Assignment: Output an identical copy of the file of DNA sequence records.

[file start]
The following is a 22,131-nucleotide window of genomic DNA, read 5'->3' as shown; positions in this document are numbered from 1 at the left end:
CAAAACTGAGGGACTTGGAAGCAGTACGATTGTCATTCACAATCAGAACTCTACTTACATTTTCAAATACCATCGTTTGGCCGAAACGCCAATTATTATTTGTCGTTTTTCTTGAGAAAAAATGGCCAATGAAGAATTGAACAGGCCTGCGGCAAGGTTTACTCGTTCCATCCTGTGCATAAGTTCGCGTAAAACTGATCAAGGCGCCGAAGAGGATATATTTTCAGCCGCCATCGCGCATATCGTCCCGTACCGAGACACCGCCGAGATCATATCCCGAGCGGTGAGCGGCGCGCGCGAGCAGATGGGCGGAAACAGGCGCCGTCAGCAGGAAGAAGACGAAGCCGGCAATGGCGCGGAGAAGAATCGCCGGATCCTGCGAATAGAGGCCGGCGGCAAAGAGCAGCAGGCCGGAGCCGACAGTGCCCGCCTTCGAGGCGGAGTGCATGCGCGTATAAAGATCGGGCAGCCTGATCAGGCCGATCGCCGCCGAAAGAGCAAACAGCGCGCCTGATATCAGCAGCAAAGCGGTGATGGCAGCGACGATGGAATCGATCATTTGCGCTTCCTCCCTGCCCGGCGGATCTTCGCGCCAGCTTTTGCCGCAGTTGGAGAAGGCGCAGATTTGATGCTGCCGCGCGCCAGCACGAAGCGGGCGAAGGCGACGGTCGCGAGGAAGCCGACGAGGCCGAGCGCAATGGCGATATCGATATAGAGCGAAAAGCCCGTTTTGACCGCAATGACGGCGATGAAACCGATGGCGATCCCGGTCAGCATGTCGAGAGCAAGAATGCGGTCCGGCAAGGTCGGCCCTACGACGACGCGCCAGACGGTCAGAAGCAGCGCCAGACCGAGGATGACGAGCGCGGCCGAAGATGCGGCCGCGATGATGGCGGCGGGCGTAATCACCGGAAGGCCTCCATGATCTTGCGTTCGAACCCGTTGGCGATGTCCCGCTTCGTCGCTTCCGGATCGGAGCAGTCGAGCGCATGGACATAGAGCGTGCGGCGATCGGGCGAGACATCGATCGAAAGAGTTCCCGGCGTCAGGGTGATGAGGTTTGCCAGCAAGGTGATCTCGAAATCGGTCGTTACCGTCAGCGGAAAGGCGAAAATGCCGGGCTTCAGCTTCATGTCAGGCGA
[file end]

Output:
The following is a 22,131-nucleotide window of genomic DNA, read 5'->3' as shown; positions in this document are numbered from 1 at the left end:
CAAAACTGAGGGACTTGGAAGCAGTACGATTGTCATTCACAATCAGAACTCTACTTACATTTTCAAATACCATCGTTTGGCCGAAACGCCAATTATTATTTGTCGTTTTTCTTGAGAAAAAATGGCCAATGAAGAATTGAACAGGCCTGCGGCAAGGTTTACTCGTTCCATCCTGTGCATAAGTTCGCGTAAAACTGATCAAGGCGCCGAAGAGGATATATTTTCAGCCGCCATCGCGCATATCGTCCCGTACCGAGACACCGCCGAGATCATATCCCGAGCGGTGAGCGGCGCGCGCGAGCAGATGGGCGGAAACAGGCGCCGTCAGCAGGAAGAAGACGAAGCCGGCAATGGCGCGGAGAAGAATCGCCGGATCCTGCGAATAGAGGCCGGCGGCAAAGAGCAGCAGGCCGGAGCCGACAGTGCCCGCCTTCGAGGCGGAGTGCATGCGCGTATAAAGATCGGGCAGCCTGATCAGGCCGATCGCCGCCGAAAGAGCAAACAGCGCGCCTGATATCAGCAGCAAAGCGGTGATGGCAGCGACGATGGAATCGATCATTTGCGCTTCCTCCCTGCCCGGCGGATCTTCGCGCCAGCTTTTGCCGCAGTTGGAGAAGGCGCAGATTTGATGCTGCCGCGCGCCAGCACGAAGCGGGCGAAGGCGACGGTCGCGAGGAAGCCGACGAGGCCGAGCGCAATGGCGATATCGATATAGAGCGAAAAGCCCGTTTTGACCGCAATGACGGCGATGAAACCGATGGCGATCCCGGTCAGCATGTCGAGAGCAAGAATGCGGTCCGGCAAGGTCGGCCCTACGACGACGCGCCAGACGGTCAGAAGCAGCGCCAGACCGAGGATGACGAGCGCGGCCGAAGATGCGGCCGCGATGATGGCGGCGGGCGTAATCACCGGAAGGCCTCCATGATCTTGCGTTCGAACCCGTTGGCGATGTCCCGCTTCGTCGCTTCCGGATCGGAGCAGTCGAGCGCATGGACATAGAGCGTGCGGCGATCGGGCGAGACATCGATCGAAAGAGTTCCCGGCGTCAGGGTGATGAGGTTTGCCAGCAAGGTGATCTCGAAATCGGTCGTTACCGTCAGCGGAAAGGCGAAAATGCCGGGCTTCAGCTTCATGTCAGGCGA